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Protecting Critical Infrastructures and Key Assets


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Protecting Critical Infrastructures and Key Assets

  • Key Assets.

    • Individual targets whose destruction would not endanger vital systems, but could create local disaster or profoundly damage our Nation’s morale or confidence.

    • Symbols or historical attractions.

    • Individual or localized facilities that deserve special protection because of destructive potential or value to local community.

    • Certain high-profile events.


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Major Initiatives

  • Unify America’s infrastructure protection effort in the DHS.

    • Consolidation of federal effort (CIAO, NIPC, FCIRC, CSD of NIST, NCS).

    • Unify responsibility for coordinating cyber and physical infrastructure protection efforts.


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Major Initiatives


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Major Initiatives

  • Build and maintain a complete and accurate assessment of America’s critical infrastructure and assets.

  • Enable effective partnership with state and local governments and the private sector.

  • Develop a national infrastructure protection plan.

    • National Strategy for the Physical Protection of Critical Infrastructures and Key Assets

      • http://www.whitehouse.gov/pcipb/images/physical_strategy-120.jpg.


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Major Initiatives

  • Secure cyberspace.

    • The National Strategy to Secure Cyberspace.

      • http://www.whitehouse.gov/pcipb/images/cyberspace_strategy-120.jpg.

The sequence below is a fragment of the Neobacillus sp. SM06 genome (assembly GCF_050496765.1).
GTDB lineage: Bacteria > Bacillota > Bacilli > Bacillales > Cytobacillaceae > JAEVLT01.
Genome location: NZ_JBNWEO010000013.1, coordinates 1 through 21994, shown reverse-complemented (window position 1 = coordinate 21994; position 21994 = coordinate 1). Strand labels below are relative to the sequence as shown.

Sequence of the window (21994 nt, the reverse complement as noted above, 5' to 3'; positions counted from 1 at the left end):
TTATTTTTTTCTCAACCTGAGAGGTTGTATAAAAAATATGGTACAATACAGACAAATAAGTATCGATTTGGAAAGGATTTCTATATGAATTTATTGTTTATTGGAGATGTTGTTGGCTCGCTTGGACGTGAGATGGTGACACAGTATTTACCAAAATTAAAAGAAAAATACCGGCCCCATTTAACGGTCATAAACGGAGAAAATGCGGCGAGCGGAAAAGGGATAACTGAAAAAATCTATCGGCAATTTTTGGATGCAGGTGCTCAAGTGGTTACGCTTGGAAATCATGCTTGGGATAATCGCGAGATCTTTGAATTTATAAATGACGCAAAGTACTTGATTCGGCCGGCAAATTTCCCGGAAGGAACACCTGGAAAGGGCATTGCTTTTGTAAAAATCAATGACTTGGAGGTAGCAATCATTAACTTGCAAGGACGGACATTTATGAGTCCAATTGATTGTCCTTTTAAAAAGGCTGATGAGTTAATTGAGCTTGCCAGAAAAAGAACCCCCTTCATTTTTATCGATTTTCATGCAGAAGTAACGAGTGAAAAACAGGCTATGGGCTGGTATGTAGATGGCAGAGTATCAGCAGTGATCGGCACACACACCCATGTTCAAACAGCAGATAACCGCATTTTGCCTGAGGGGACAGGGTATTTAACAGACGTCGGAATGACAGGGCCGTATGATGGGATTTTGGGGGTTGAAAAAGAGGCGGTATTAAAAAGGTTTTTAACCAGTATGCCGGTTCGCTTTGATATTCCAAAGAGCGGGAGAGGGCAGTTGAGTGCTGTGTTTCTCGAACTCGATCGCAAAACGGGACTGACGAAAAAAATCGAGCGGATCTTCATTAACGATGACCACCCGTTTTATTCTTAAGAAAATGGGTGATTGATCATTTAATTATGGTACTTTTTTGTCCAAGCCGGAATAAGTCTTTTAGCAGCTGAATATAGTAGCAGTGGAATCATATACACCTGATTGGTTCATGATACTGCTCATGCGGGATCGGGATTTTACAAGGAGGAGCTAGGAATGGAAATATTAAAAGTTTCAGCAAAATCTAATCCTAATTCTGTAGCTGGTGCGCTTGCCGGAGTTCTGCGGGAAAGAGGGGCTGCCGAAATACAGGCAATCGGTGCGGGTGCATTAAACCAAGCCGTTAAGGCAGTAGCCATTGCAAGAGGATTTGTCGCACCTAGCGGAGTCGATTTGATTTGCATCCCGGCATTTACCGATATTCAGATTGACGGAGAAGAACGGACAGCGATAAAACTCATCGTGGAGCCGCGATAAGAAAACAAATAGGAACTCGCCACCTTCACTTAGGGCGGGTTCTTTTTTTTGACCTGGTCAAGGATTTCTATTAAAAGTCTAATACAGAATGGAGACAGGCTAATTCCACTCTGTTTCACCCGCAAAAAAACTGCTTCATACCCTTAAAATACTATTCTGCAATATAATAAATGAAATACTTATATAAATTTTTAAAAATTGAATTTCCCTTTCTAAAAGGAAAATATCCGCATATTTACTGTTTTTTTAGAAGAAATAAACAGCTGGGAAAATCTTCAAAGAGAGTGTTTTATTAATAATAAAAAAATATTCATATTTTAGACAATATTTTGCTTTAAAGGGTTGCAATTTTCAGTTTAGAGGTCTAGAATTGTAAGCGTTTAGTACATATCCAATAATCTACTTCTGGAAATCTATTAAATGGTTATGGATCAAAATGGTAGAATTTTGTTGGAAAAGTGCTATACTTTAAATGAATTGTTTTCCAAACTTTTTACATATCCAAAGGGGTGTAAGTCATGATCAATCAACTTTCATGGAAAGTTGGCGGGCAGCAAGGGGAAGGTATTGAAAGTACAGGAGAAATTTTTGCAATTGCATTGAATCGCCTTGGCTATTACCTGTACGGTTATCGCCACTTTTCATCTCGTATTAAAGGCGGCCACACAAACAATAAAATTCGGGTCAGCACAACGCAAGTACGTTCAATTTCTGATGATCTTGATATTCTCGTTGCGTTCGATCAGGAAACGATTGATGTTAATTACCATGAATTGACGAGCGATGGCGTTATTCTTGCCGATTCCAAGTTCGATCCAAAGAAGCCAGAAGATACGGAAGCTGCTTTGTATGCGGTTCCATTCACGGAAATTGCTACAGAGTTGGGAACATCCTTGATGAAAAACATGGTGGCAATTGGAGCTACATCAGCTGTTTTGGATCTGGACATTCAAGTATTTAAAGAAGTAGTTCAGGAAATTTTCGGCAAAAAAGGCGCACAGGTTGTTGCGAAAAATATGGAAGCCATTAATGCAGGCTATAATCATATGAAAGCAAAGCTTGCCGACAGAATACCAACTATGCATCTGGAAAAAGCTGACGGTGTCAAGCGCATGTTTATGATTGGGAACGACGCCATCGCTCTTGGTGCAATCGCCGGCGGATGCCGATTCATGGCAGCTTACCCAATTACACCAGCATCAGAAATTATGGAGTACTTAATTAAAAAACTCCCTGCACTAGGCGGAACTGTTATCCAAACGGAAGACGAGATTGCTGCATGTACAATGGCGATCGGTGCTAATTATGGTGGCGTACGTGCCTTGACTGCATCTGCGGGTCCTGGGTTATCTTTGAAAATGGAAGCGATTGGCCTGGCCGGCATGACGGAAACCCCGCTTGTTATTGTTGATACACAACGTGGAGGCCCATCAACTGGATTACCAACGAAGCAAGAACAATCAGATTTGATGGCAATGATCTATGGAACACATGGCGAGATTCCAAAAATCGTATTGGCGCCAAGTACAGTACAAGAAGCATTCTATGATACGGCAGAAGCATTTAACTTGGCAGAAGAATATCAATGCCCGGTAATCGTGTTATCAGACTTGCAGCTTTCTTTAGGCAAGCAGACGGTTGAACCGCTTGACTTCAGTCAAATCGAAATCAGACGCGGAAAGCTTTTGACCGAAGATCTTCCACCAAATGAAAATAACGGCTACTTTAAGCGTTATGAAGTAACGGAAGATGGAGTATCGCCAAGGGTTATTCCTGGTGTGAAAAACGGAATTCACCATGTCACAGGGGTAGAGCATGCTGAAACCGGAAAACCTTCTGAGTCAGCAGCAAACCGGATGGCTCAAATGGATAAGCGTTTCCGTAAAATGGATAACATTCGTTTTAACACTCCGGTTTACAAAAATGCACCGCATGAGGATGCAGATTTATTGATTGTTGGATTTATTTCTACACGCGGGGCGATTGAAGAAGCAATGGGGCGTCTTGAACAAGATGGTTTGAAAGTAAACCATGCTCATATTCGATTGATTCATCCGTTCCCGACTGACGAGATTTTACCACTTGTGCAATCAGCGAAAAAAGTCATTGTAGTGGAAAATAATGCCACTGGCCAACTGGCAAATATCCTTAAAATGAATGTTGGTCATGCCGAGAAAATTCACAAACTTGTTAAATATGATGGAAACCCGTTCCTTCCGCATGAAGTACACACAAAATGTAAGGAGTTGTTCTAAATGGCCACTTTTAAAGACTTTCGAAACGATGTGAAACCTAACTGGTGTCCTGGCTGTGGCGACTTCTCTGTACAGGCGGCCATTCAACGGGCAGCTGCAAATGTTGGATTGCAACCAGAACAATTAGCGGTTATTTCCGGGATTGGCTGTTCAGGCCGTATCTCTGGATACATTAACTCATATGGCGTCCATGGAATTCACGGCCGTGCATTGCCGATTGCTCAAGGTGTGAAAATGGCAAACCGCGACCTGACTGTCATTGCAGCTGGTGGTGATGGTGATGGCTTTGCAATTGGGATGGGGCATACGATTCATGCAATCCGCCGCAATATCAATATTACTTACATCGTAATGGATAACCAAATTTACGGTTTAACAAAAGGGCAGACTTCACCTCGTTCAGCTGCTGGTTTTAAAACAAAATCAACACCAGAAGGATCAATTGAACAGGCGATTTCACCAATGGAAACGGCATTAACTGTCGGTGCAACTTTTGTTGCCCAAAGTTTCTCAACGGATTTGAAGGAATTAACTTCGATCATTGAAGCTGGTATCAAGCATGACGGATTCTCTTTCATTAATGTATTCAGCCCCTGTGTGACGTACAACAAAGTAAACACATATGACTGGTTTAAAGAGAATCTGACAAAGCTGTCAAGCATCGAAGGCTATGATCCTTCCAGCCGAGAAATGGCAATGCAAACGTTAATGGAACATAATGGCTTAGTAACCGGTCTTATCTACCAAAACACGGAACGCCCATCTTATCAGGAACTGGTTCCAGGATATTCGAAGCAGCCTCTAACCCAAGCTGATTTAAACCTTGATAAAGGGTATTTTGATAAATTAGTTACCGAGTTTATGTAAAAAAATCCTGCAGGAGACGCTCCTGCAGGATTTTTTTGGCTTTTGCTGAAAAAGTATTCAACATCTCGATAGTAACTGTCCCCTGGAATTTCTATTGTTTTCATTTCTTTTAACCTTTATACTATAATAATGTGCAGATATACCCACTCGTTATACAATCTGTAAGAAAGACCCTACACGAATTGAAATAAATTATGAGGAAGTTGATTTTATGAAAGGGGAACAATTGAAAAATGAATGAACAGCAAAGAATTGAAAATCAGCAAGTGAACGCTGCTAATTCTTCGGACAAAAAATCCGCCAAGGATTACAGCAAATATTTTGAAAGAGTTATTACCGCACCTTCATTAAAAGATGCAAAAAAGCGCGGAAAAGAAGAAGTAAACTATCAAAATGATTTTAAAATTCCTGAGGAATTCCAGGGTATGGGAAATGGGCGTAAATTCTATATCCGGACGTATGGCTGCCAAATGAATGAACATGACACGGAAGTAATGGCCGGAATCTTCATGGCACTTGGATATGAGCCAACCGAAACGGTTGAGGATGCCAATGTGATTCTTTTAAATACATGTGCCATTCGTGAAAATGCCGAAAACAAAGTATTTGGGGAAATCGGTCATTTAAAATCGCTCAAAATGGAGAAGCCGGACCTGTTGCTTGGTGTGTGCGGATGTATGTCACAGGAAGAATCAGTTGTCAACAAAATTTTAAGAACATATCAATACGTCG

• Harness the best analytic and modeling tools to develop effective protective solutions.

  • Guard America’s critical infrastructure and key assets against “inside” threats.

  • Partner with the international community to protect our transnational infrastructure.


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Defending Against Catastrophic Threats

  • The expertise to build weapons of mass destruction (chemical, biological, radiological, nuclear, high explosive) is proliferating.

  • The current structure of coordination of federal, state, local, private, nonprofit works for natural disasters.

  • Terrorism will require new approaches, a focused strategy, and a new organization.


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Major Initiatives

  • Prevent terrorist use of nuclear weapons through better sensors and procedures.

  • Detect chemical and biological materials and attacks.

  • Improve chemical sensors and decontamination techniques.

  • Develop broad spectrum vaccines, antimicrobials, and antidotes.

  • Harness the scientific knowledge and tools to counter terrorism.

  • Implement the Select Agent Program.


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Emergency Preparedness and Response